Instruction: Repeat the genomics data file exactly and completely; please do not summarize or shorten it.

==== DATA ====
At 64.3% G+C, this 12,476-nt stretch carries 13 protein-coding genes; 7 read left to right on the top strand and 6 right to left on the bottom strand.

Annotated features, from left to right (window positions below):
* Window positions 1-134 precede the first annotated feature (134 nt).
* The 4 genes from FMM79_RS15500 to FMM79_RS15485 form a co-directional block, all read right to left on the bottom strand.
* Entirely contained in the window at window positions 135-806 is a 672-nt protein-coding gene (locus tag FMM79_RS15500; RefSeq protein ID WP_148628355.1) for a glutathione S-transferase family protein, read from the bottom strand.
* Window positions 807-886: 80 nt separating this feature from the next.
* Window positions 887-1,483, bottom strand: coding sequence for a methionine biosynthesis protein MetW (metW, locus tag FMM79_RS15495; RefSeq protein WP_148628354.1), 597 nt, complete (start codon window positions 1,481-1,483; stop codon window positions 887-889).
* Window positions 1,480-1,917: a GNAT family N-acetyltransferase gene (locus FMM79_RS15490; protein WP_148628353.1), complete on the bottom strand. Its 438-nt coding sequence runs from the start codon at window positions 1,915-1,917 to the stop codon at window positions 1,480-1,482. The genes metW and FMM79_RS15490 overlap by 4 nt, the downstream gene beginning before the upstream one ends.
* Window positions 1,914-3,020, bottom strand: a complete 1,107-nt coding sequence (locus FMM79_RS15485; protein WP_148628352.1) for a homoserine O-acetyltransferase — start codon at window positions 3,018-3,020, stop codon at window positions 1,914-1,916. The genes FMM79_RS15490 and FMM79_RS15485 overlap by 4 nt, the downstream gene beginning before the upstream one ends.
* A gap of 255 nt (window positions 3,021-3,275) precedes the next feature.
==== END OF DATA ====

At 64.3% G+C, this 12,476-nt stretch carries 13 protein-coding genes; 7 read left to right on the top strand and 6 right to left on the bottom strand.

Annotated features, from left to right (window positions below):
* Window positions 1-134 precede the first annotated feature (134 nt).
* The 4 genes from FMM79_RS15500 to FMM79_RS15485 form a co-directional block, all read right to left on the bottom strand.
* Entirely contained in the window at window positions 135-806 is a 672-nt protein-coding gene (locus tag FMM79_RS15500; RefSeq protein ID WP_148628355.1) for a glutathione S-transferase family protein, read from the bottom strand.
* Window positions 807-886: 80 nt separating this feature from the next.
* Window positions 887-1,483, bottom strand: coding sequence for a methionine biosynthesis protein MetW (metW, locus tag FMM79_RS15495; RefSeq protein WP_148628354.1), 597 nt, complete (start codon window positions 1,481-1,483; stop codon window positions 887-889).
* Window positions 1,480-1,917: a GNAT family N-acetyltransferase gene (locus FMM79_RS15490; protein WP_148628353.1), complete on the bottom strand. Its 438-nt coding sequence runs from the start codon at window positions 1,915-1,917 to the stop codon at window positions 1,480-1,482. The genes metW and FMM79_RS15490 overlap by 4 nt, the downstream gene beginning before the upstream one ends.
* Window positions 1,914-3,020, bottom strand: a complete 1,107-nt coding sequence (locus FMM79_RS15485; protein WP_148628352.1) for a homoserine O-acetyltransferase — start codon at window positions 3,018-3,020, stop codon at window positions 1,914-1,916. The genes FMM79_RS15490 and FMM79_RS15485 overlap by 4 nt, the downstream gene beginning before the upstream one ends.
* A gap of 255 nt (window positions 3,021-3,275) precedes the next feature.